Neurofilament levels are associated with blood–brain barrier integrity, lymphocyte extravasation, and risk factors following the first demyelinating event in multiple sclerosis

Tomas Uher, Mason McComb, Shery Galkin, Barbora Srpova, Johanna Oechtering, Christian Barro, Michaela Tyblova, Niels Bergsland, Jan Krasensky, Michael Dwyer, Eva Kubala Havrdova, Helena Posova, Manuela Vaneckova, Robert Zivadinov, Dana Horakova, Jens Kuhle, Murali Ramanathan

Research output: Contribution to journalArticle

Abstract

Background: Increased blood brain barrier (BBB) permeability, CNS inflammation and neuroaxonal damage are pathological hallmarks in early multiple sclerosis (MS). Objective: To investigate the associations of neurofilament light chain (NfL) levels with measures of BBB integrity and central nervous system (CNS) inflammation in MS during the first demyelinating event. Methods: Blood and cerebrospinal fluid (CSF) were obtained from 142 MS (McDonald 2017) treatment-naive patients from the SET study (63% female; age: 29.7 ± 7.9 years) following the disease onset. NfL, albumin, immunoglobulin G (IgG), and immunoglobulin M (IgM) levels were measured in CSF and blood samples. Albumin quotient was computed as a marker of BBB integrity. Immune cell subset counts in CSF were measured using flow cytometry. MS risk factors, such as Human leukocyte antigen DRB1 locus gene (HLA DRB1)*1501, anti-Epstein–Barr virus (EBV) antibodies, and 25-hydroxy vitamin D3, were also measured. Results: Higher serum NfL (sNfL) levels were associated with higher albumin quotient (p < 0.001), CSF CD80+ (p = 0.012), and CD80+ CD19+ (p = 0.015) cell frequency. sNfL levels were also associated with contrast-enhancing and T2 lesions on brain magnetic resonance imaging (MRI; all p ⩽ 0.001). Albumin quotient was not associated with any of the MS risk factors assessed. sNfL levels were associated with anti-EBV viral capsid antigen (VCA) IgG levels (p = 0.0026). Conclusion: sNfL levels during the first demyelinating event of MS are associated with greater impairment of BBB integrity, immune cell extravasation, and brain lesion activity on MRI.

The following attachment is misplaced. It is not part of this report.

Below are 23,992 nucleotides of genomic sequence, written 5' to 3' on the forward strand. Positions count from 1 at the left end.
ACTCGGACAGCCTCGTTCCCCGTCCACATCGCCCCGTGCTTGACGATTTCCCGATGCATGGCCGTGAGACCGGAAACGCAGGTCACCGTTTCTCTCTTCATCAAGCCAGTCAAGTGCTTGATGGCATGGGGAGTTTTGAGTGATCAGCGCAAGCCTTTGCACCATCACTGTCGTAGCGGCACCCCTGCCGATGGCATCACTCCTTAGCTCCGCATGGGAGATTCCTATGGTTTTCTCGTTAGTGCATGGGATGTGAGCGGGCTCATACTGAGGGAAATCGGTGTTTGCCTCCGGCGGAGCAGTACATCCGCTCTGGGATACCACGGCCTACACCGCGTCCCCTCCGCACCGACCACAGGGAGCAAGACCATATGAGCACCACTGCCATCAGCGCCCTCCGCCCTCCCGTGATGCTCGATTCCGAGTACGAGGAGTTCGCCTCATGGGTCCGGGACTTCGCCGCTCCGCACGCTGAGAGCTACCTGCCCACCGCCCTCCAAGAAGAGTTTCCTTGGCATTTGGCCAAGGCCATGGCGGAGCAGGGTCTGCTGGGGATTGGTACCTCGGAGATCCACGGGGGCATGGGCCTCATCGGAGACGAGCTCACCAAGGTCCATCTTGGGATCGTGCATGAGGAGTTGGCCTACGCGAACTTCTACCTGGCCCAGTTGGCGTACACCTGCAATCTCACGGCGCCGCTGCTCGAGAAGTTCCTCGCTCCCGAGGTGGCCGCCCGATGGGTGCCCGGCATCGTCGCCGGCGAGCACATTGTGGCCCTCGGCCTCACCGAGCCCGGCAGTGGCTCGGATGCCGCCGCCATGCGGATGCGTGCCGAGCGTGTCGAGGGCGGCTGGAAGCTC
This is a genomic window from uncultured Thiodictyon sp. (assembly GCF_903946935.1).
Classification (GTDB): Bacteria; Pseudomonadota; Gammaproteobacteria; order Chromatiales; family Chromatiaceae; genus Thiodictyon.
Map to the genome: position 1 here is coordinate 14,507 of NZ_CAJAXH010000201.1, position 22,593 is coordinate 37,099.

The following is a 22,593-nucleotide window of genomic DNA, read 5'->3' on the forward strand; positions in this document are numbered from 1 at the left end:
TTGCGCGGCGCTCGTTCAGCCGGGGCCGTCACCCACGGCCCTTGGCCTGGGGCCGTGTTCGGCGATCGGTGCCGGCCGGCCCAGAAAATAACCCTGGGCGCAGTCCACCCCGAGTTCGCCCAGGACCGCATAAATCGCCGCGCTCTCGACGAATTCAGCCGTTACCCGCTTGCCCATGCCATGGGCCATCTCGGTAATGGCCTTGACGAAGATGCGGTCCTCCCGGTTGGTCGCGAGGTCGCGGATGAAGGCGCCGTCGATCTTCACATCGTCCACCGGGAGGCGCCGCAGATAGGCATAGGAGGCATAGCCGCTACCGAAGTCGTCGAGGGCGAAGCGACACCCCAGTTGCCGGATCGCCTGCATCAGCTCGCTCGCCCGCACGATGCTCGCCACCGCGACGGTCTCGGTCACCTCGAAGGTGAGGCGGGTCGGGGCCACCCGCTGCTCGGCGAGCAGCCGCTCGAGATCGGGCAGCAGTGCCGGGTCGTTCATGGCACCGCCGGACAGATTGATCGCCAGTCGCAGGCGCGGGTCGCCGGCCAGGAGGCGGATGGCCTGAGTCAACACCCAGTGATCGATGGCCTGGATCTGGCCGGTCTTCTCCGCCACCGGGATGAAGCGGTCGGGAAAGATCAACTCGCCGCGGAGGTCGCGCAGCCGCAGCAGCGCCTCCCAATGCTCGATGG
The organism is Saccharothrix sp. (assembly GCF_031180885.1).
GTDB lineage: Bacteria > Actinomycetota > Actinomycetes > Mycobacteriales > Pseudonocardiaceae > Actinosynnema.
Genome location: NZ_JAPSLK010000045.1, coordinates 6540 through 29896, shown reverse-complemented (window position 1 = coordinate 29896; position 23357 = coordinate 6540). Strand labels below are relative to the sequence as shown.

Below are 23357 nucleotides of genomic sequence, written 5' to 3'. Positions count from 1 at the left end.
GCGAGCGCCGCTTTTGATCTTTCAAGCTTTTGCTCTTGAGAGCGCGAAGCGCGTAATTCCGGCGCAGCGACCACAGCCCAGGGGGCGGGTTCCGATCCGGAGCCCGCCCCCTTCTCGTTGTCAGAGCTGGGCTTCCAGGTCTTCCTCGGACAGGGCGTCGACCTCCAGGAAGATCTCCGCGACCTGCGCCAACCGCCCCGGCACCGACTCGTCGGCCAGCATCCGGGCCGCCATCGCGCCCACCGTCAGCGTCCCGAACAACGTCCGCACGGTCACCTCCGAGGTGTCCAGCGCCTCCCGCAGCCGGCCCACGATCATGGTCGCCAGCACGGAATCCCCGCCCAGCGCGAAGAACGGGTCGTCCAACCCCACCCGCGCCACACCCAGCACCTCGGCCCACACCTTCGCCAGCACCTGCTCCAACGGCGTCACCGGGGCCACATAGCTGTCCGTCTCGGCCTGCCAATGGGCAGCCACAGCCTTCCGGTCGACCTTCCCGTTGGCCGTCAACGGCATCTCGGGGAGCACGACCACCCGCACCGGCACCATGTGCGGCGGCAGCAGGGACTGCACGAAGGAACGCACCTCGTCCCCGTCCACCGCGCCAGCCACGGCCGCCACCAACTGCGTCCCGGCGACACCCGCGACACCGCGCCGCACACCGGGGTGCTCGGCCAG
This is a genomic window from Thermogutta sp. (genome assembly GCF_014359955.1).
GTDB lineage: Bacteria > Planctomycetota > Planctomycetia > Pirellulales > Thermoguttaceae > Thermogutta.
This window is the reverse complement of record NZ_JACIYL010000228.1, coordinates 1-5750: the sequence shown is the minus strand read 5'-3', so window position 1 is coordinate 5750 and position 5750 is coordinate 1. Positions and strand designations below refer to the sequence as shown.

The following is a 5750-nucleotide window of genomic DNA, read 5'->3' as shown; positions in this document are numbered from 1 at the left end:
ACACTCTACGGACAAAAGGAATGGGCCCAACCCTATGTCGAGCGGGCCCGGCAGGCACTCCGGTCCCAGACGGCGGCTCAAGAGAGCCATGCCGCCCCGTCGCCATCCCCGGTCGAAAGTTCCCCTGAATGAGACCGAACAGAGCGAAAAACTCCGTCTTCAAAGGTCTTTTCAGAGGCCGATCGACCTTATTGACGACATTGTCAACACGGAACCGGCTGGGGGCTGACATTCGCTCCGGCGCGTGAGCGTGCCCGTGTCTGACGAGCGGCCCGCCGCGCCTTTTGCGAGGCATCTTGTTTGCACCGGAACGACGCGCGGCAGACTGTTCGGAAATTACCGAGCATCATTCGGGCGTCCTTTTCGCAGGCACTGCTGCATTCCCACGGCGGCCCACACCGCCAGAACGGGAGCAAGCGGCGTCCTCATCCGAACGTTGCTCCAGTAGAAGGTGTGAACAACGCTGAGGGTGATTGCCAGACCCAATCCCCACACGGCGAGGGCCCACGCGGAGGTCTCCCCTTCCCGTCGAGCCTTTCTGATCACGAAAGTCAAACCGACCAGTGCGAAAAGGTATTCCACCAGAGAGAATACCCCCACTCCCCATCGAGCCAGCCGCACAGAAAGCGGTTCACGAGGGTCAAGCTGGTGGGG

Original languageEnglish
JournalMultiple Sclerosis Journal
DOIs
Publication statusAccepted/In press - Jan 1 2020

Keywords

  • biomarker
  • blood–brain barrier
  • Epstein–Barr virus
  • MRI
  • multiple sclerosis
  • Neurofilament light chain

ASJC Scopus subject areas

  • Neurology
  • Clinical Neurology

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    Uher, T., McComb, M., Galkin, S., Srpova, B., Oechtering, J., Barro, C., Tyblova, M., Bergsland, N., Krasensky, J., Dwyer, M., Havrdova, E. K., Posova, H., Vaneckova, M., Zivadinov, R., Horakova, D., Kuhle, J., & Ramanathan, M. (Accepted/In press). Neurofilament levels are associated with blood–brain barrier integrity, lymphocyte extravasation, and risk factors following the first demyelinating event in multiple sclerosis. Multiple Sclerosis Journal. https://doi.org/10.1177/1352458520912379